This week’s awesome tech stories from the web (through January 21)

This week’s awesome tech stories from the web (through January 21)

What happens when the AI ​​has read everything?
Ross Andersen | The Atlantic
“Artificial intelligence in recent years has proven to be a quick study, even if it is being trained in a way that would shame the most brutal headmaster. Locked in airtight Borgesian libraries for months without bathroom breaks or sleep, AIs are told not to emerge until they’ve completed a self-paced crash course in human culture. On the syllabus: a decent fraction of all the extant text we have ever produced.”

Next up for CRISPR: Gene editing for the masses?
Jessica Hamzelou | MIT Technology Review
We know the basics of a healthy lifestyle now. A balanced diet, regular exercise and stress reduction can help us avoid heart disease – the world’s biggest killer. But what if you could take a vaccine too? And not a typical vaccine — one shot that would alter your DNA to provide lifelong protection? That vision is not far off, say researchers. Advances in gene editing, and especially CRISPR technology, may soon make that possible.

OpenAI used Kenyan workers for less than $2 per hour to make ChatGPT less toxic
Billy Perrigo | Time
“ChatGPT’s creator, OpenAI, is now reportedly in talks with investors to raise funds at a valuation of $29 billion, including a potential $10 billion investment from Microsoft. That would make OpenAI, which was founded in San Francisco in 2015 with the goal of building super-intelligent machines, one of the world’s most valuable AI companies. But the success story is not one of Silicon Valley geniuses alone. In its quest to make ChatGPT less toxic, OpenAI used outsourced Kenyan workers who earn less than $2 an hour, a TIME investigation has found.”

Boston Dynamics’ Atlas robot grows a set of hands, attempts construction work
Ron Amadeo | Ars Technica
“Atlas isn’t just clumsy for picking things up and carrying them, though. It runs, jumps and spins while carrying heavy objects. At some point it jumps and throws the heavy toolbox up to his construction partner, all without losing his balance. It does all this on rickety scaffolding and improvised plank walkways, so the ground constantly shifts under Atlas’ feet with every step. Picking things up is the start of teaching the robot to do actual work, and it looks right at home on a rough construction site.”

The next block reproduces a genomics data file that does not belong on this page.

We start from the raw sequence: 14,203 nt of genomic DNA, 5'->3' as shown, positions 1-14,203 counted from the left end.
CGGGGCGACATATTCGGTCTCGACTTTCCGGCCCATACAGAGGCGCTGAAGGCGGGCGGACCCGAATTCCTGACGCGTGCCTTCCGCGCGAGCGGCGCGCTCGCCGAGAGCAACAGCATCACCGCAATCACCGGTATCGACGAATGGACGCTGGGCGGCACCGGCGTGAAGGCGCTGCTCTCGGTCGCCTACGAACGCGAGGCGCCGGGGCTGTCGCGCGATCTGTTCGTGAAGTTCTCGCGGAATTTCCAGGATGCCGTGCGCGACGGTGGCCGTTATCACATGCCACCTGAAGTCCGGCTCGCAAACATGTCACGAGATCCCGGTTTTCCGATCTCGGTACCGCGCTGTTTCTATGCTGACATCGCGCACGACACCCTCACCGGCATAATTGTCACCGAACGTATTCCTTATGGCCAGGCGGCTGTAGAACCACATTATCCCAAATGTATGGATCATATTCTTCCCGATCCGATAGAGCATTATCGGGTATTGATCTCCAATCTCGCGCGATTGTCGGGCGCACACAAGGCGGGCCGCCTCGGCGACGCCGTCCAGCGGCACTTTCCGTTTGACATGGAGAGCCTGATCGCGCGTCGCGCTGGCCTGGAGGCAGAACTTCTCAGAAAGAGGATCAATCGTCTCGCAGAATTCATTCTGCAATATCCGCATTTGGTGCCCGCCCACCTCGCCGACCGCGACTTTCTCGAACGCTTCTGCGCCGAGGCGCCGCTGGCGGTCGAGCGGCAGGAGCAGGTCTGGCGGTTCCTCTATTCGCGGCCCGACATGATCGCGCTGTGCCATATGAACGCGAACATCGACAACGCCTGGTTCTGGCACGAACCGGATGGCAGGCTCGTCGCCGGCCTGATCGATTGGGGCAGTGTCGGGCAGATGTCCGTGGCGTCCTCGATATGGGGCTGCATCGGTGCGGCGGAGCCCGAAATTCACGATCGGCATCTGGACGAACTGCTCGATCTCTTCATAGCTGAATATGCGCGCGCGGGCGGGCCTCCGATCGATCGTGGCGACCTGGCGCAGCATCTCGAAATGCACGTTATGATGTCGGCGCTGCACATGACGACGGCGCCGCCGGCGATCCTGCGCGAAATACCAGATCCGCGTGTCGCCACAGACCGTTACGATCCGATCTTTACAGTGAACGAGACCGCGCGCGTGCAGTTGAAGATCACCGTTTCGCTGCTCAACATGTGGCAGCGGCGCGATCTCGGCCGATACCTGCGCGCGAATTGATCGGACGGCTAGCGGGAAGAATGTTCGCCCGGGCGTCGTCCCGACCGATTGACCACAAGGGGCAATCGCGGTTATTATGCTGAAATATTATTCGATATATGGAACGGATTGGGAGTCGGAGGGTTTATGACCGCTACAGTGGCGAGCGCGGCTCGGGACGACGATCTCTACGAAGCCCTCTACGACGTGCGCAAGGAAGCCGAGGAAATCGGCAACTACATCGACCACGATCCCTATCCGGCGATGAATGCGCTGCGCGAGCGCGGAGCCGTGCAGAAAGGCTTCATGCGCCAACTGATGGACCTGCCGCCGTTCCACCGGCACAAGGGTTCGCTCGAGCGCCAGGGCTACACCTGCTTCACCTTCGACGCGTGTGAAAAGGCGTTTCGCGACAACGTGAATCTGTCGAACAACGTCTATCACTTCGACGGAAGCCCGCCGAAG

These researchers used CRISPR to insert an alligator gene into catfish
Jessica Hamzelou | MIT Technology Review
“Millions of fish are raised in the United States every year, but many of them die from infections. In theory, genetically engineering fish with genes that protect them from disease can reduce waste and help limit the environmental impact of fish farming. A team of researchers has attempted to do just that – by inserting an alligator gene into the catfish genome.”

Can 3D printing help solve the housing crisis?
Rachel Monroe | The New Yorker
“Until last year, Icon, one of the largest and best-funded companies in the field, had printed fewer than two dozen houses, most of them essentially test cases. But when I met with Ballard, the company had recently announced a partnership with Lennar, the second-largest homebuilder in the U.S., to print a hundred houses in a development outside Austin. Much was riding on the project, which would be a test of whether the technology was ready for the mainstream.”

1923 Cartoon Eerily Predicted 2023’s AI Art Generators
Benj Edwards | Ars Technica
“[The vintage cartoon] depicts a cartoonist standing at his drawing table making plans for social events while an ‘idea dynamo’ generates ideas and a ‘comic dynamo’ renders the artwork. Interestingly, this separation of labor feels similar to our neural networks today. By 2023 itself, the ‘idea dynamo’ will likely be a large language model like GPT-3 (albeit imperfectly), and the ‘comic dynamo’ will most closely resemble an image synthesis model like Stable Diffusion.”

OpenAI CEO Sam Altman at GPT-4: “People are asking to be disappointed and they will be”
James Vincent | The Verge
“GPT-3 came out in 2020, and an improved version, GPT 3.5, was used to create ChatGPT. The launch of GPT-4 is highly anticipated, with several excited members of the AI ​​community and the Silicon Valley world already declaring it a giant leap forward. …’The GPT-4 rumor mill is a ridiculous thing. I don’t know where it all comes from, said the OpenAI boss. “People are begging to be disappointed, and they will be. The hype is just like… We don’t have an actual AGI and that’s kind of what’s expected of us.’I

Are we living in a computer simulation, and can we hack it?
Dennis Overbye | New York Times
“If you could change the laws of nature, what would you change? Perhaps it’s the pesky light-speed limit on cosmic travel—not to mention war, plague, and the eventual asteroid bearing Earth’s name. Maybe you want the ability to go back in time—to tell yourself how to relate to your parents, or to buy Google stock. Couldn’t the universe use a few improvements?”

Image credit: Victor Crespo / Unsplash

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